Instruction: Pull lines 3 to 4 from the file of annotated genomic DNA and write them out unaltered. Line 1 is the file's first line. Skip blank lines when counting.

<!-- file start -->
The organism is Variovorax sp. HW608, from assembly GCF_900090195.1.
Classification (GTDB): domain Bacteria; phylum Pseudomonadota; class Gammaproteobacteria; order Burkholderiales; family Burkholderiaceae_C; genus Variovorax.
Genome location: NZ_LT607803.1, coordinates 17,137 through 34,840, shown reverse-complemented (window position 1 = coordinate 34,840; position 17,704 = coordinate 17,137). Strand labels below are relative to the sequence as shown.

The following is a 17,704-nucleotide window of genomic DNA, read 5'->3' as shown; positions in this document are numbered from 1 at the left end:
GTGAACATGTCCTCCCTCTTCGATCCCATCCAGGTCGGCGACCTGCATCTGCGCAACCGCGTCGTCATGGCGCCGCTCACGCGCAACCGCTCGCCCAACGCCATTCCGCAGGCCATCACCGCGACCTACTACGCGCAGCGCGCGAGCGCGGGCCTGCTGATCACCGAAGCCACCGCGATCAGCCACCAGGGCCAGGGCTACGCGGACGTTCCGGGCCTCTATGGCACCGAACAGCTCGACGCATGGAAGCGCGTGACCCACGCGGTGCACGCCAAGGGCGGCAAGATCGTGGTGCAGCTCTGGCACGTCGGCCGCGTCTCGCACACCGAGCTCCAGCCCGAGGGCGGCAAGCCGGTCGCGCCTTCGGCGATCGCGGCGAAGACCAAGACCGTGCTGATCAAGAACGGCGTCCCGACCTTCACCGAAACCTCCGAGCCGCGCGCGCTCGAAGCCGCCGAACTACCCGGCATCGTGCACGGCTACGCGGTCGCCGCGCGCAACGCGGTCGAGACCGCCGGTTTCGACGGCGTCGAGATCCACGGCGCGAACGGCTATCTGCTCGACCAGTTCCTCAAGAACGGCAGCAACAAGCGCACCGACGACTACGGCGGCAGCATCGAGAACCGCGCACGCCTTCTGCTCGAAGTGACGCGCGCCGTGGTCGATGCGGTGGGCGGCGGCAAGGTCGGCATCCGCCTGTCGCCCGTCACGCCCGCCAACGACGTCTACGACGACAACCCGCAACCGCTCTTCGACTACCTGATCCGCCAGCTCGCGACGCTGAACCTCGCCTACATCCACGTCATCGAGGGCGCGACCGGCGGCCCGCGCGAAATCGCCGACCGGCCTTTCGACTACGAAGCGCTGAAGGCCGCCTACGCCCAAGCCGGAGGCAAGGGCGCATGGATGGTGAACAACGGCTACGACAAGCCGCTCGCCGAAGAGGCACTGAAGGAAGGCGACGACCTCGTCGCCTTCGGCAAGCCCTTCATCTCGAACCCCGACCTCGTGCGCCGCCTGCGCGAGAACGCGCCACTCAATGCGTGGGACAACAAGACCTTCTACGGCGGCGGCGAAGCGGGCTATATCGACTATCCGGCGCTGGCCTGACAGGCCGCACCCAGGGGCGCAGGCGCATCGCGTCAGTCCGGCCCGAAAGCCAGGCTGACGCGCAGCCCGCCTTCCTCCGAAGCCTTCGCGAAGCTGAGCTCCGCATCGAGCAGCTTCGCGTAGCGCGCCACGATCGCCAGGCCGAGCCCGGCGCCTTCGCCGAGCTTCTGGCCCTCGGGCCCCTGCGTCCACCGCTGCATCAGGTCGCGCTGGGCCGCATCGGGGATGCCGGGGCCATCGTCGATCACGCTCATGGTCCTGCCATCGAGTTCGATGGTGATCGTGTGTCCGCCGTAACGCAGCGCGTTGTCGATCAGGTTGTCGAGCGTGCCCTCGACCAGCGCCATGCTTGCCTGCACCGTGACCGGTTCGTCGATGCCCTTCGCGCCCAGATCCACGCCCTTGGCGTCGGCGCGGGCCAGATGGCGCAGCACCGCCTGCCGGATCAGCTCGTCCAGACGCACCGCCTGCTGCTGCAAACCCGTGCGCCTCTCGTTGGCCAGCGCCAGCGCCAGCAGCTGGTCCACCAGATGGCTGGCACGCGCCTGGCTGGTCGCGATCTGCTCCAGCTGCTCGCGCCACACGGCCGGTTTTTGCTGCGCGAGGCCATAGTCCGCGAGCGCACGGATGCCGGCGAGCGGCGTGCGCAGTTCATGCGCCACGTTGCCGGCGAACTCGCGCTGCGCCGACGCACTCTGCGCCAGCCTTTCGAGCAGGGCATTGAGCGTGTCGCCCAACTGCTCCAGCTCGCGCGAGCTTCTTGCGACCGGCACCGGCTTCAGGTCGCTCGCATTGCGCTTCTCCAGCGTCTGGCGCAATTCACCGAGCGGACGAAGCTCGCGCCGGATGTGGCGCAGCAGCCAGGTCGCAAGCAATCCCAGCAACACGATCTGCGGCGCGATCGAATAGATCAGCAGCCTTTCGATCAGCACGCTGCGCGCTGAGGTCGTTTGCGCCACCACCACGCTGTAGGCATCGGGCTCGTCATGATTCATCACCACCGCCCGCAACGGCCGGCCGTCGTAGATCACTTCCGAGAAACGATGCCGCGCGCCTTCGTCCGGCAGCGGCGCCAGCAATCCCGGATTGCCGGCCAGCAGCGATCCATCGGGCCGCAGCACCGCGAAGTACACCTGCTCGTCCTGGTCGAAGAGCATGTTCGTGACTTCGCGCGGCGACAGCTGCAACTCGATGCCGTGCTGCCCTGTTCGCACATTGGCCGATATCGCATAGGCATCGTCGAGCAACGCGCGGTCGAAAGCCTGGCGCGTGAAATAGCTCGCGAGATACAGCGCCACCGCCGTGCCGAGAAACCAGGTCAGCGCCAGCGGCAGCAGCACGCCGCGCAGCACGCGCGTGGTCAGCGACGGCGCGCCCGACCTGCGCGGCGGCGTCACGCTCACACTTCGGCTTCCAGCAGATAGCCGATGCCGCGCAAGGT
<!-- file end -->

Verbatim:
Genome location: NZ_LT607803.1, coordinates 17,137 through 34,840, shown reverse-complemented (window position 1 = coordinate 34,840; position 17,704 = coordinate 17,137). Strand labels below are relative to the sequence as shown.

The following is a 17,704-nucleotide window of genomic DNA, read 5'->3' as shown; positions in this document are numbered from 1 at the left end: